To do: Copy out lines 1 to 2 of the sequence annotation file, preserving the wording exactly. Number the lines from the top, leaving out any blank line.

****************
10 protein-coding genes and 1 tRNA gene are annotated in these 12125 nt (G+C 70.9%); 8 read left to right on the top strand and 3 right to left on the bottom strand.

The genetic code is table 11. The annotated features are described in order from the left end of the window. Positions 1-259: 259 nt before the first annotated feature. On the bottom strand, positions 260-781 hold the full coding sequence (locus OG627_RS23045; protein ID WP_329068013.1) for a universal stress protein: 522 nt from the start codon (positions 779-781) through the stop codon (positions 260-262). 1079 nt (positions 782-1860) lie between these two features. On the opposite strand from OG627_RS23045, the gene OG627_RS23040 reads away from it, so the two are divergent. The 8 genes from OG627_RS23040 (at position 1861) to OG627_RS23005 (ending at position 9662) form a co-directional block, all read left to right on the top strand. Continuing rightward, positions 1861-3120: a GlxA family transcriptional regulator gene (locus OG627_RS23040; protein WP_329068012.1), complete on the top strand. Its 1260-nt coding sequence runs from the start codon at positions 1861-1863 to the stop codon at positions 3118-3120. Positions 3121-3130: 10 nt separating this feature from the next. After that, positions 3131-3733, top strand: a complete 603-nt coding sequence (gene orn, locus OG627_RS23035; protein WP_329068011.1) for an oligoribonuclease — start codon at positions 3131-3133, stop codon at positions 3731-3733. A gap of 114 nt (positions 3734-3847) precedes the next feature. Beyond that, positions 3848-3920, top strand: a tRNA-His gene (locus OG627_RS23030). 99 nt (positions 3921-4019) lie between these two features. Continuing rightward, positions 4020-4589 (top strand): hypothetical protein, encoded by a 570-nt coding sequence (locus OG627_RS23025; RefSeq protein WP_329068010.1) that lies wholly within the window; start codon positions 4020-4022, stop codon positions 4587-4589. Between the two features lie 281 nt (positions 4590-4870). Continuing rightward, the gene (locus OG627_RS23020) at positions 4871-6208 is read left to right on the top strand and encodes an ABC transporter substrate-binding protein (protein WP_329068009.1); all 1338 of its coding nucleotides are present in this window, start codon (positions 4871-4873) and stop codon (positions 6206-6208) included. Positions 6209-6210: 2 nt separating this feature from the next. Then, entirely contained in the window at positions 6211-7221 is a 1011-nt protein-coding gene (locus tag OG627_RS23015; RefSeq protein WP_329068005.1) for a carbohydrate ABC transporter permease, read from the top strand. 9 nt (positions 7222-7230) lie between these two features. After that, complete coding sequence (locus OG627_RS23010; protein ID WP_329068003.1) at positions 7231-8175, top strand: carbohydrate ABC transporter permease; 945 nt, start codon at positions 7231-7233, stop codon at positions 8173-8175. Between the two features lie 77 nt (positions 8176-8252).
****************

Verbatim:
10 protein-coding genes and 1 tRNA gene are annotated in these 12125 nt (G+C 70.9%); 8 read left to right on the top strand and 3 right to left on the bottom strand.

The genetic code is table 11. The annotated features are described in order from the left end of the window. Positions 1-259: 259 nt before the first annotated feature. On the bottom strand, positions 260-781 hold the full coding sequence (locus OG627_RS23045; protein ID WP_329068013.1) for a universal stress protein: 522 nt from the start codon (positions 779-781) through the stop codon (positions 260-262). 1079 nt (positions 782-1860) lie between these two features. On the opposite strand from OG627_RS23045, the gene OG627_RS23040 reads away from it, so the two are divergent. The 8 genes from OG627_RS23040 (at position 1861) to OG627_RS23005 (ending at position 9662) form a co-directional block, all read left to right on the top strand. Continuing rightward, positions 1861-3120: a GlxA family transcriptional regulator gene (locus OG627_RS23040; protein WP_329068012.1), complete on the top strand. Its 1260-nt coding sequence runs from the start codon at positions 1861-1863 to the stop codon at positions 3118-3120. Positions 3121-3130: 10 nt separating this feature from the next. After that, positions 3131-3733, top strand: a complete 603-nt coding sequence (gene orn, locus OG627_RS23035; protein WP_329068011.1) for an oligoribonuclease — start codon at positions 3131-3133, stop codon at positions 3731-3733. A gap of 114 nt (positions 3734-3847) precedes the next feature. Beyond that, positions 3848-3920, top strand: a tRNA-His gene (locus OG627_RS23030). 99 nt (positions 3921-4019) lie between these two features. Continuing rightward, positions 4020-4589 (top strand): hypothetical protein, encoded by a 570-nt coding sequence (locus OG627_RS23025; RefSeq protein WP_329068010.1) that lies wholly within the window; start codon positions 4020-4022, stop codon positions 4587-4589. Between the two features lie 281 nt (positions 4590-4870). Continuing rightward, the gene (locus OG627_RS23020) at positions 4871-6208 is read left to right on the top strand and encodes an ABC transporter substrate-binding protein (protein WP_329068009.1); all 1338 of its coding nucleotides are present in this window, start codon (positions 4871-4873) and stop codon (positions 6206-6208) included. Positions 6209-6210: 2 nt separating this feature from the next. Then, entirely contained in the window at positions 6211-7221 is a 1011-nt protein-coding gene (locus tag OG627_RS23015; RefSeq protein WP_329068005.1) for a carbohydrate ABC transporter permease, read from the top strand. 9 nt (positions 7222-7230) lie between these two features. After that, complete coding sequence (locus OG627_RS23010; protein ID WP_329068003.1) at positions 7231-8175, top strand: carbohydrate ABC transporter permease; 945 nt, start codon at positions 7231-7233, stop codon at positions 8173-8175. Between the two features lie 77 nt (positions 8176-8252).